Senior execs encourage mid-career rising stars

Tony Moch from the Winthrop & Weinstine law firm, Minneapolis, moderates an executive banker panel at the ICBM’s LEAD Conference. Seated from left are: Anita Drentlaw, New Market Bank, Elko New Market, Minn.; Randy Dorn, First National Bank of Battle Lake, Henning, Minn.; Andy Schornack, Flagship Bank, Wayzata, Minn., and Scott Wakefield, First Minnesota Bank, Minnetonka, Minn.

Four bank executives encouraged some 80 mid-career bankers to be proactive if they seek to advance their careers. “Whenever you can, ask ‘is there anything else I can do for you’,” counseled Scott Wakefield, president of First Minnesota Bank, speaking on a panel at the Leadership Education and Development Conference hosted by the Independent Community Bankers of Minnesota on Sept. 11-12 in Plymouth, Minn. “Do this consistently and you will impress your boss,” said Wakefield, who heads a $363 million bank based in Minnetonka, Minn.

“Have the ability to communicate well. Polish your skills,” advised Randy Dorn, executive vice president of the $204 million First National Bank of Battle Lake in Ottertail, Minn. “Rising stars can communicate.” He also urged bankers to become experts in specific areas of the bank. “Be the go-to person in your bank on a particular subject,” he counseled.

“People who take initiative impress me,” declared Anita Drentlaw, president of the $113 million New Market Bank in Elko New Market, Minn. “People who bring ideas do a great service,” she said. Ideally, she said, a person would bring two potential solutions to a problem, giving the manager a couple of options to consider.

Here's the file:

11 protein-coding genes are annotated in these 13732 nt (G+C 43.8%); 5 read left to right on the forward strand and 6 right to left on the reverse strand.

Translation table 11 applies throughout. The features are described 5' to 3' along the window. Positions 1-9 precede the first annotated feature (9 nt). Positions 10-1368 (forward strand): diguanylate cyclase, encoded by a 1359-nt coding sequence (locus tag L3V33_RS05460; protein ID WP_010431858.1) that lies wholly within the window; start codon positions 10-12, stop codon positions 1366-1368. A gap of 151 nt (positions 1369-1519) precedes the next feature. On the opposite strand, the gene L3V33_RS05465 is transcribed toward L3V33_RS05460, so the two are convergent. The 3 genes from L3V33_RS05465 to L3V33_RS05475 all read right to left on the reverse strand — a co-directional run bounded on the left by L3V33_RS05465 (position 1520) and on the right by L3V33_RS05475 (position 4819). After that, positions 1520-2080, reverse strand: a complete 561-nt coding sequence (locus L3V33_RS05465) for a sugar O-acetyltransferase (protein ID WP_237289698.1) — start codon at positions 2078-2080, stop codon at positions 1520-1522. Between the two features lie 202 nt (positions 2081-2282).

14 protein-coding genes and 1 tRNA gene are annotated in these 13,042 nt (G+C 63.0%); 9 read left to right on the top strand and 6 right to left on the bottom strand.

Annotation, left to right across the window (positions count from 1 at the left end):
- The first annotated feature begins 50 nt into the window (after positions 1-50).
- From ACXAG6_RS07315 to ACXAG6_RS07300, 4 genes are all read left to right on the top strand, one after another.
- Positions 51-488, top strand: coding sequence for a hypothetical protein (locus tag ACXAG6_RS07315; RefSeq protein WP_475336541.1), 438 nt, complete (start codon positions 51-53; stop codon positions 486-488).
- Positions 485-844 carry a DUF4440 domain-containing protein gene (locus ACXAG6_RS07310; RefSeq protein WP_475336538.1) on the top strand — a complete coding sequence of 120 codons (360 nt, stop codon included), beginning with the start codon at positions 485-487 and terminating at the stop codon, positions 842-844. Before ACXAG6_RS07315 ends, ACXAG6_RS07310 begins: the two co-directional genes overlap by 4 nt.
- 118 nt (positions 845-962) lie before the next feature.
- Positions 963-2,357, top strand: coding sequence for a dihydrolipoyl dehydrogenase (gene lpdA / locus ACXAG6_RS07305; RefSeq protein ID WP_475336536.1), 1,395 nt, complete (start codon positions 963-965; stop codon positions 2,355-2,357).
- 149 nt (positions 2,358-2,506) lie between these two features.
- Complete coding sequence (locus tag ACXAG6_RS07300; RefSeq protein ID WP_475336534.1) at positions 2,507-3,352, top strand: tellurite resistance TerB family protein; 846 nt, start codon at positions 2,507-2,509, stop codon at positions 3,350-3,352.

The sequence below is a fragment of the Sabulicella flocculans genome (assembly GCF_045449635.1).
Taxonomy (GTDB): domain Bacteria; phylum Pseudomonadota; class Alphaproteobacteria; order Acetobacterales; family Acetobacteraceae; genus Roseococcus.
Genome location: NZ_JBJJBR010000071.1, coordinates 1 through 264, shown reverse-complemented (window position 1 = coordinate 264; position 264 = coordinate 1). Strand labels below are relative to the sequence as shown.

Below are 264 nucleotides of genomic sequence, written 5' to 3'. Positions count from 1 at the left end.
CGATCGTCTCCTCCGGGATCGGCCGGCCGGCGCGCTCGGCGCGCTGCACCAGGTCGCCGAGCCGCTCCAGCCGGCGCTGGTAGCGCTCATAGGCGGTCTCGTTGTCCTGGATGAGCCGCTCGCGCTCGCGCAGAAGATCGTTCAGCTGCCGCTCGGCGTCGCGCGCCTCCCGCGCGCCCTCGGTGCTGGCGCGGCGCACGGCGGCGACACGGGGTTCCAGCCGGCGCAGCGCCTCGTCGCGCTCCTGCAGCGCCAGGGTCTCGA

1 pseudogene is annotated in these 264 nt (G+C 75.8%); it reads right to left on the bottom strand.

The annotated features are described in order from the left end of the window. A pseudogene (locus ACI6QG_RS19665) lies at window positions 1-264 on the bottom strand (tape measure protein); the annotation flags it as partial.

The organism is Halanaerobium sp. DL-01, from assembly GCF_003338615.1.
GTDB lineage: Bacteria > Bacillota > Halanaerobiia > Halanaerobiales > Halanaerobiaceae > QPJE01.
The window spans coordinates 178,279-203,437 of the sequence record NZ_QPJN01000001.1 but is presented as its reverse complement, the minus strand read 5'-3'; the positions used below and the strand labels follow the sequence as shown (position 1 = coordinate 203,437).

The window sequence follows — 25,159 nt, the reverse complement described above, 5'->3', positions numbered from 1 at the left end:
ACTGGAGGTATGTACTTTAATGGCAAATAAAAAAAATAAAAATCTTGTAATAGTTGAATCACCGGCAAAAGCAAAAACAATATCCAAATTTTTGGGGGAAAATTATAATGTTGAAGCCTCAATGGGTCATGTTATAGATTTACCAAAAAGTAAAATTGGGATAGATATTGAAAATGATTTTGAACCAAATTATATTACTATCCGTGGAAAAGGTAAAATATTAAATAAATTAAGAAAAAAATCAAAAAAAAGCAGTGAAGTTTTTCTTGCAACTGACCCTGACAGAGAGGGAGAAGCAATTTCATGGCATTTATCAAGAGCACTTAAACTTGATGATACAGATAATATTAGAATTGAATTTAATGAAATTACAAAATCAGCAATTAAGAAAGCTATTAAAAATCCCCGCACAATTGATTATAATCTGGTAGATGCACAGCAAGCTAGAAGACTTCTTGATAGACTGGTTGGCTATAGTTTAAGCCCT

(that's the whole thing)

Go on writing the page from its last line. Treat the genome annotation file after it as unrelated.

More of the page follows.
Wakefield further encouraged bankers to attend as many community events as they can. “Even if you don’t like going to events, get out there and meet people,” he encouraged.

Andy Schornack, president and CEO of the $213 million Flagship Bank in Eden Prairie, Minn., reminded bankers to have fun. “You need to be accurate and accountable; we are bankers, after all. But don’t forget to have some fun; keep some balance.”

Sometimes, it can be difficult for younger bankers to persuade older colleagues to accept an idea they have for a change at the bank. Wakefield shared a story about his attempts more than 20 years ago to create a free checking account. His manager initially resisted and it wasn’t until he garnered the support of other managers and even board members that the bank decided to adopt the idea. Today, most of the bank’s customers have free checking accounts.

Dorn said that when suggesting a new approach, be sure to acknowledge the work that others have done at the bank previously. “You have to acknowledge what they have gone through to get to that point,” Dorn said.

Furthermore, Dorn encouraged the young bankers to do their homework. “The first question you are going to get is ‘what’s this going to cost?’ Be sure you have a well thought-out answer,” he said.

Drentlaw said it is important to think beyond the immediate area of impact, and try to assess the consequences of the new idea on the entire bank. The best ideas, she said, are those that are consistent with the bank’s strategic plan.

Wakefield urged bankers to work it out with those who resist the new idea. “I like to take them out to lunch and talk over the issue,” Wakefield said. “Acknowledge your differences and speak in a frank manner.”

Wakefield reminded bankers to remember why they were in the room. “Your managers sent you to a leadership development conference for a reason,” he said in answer to a question about succession planning. “Leadership changes affect many levels of the bank, and you are likely part of the plan.”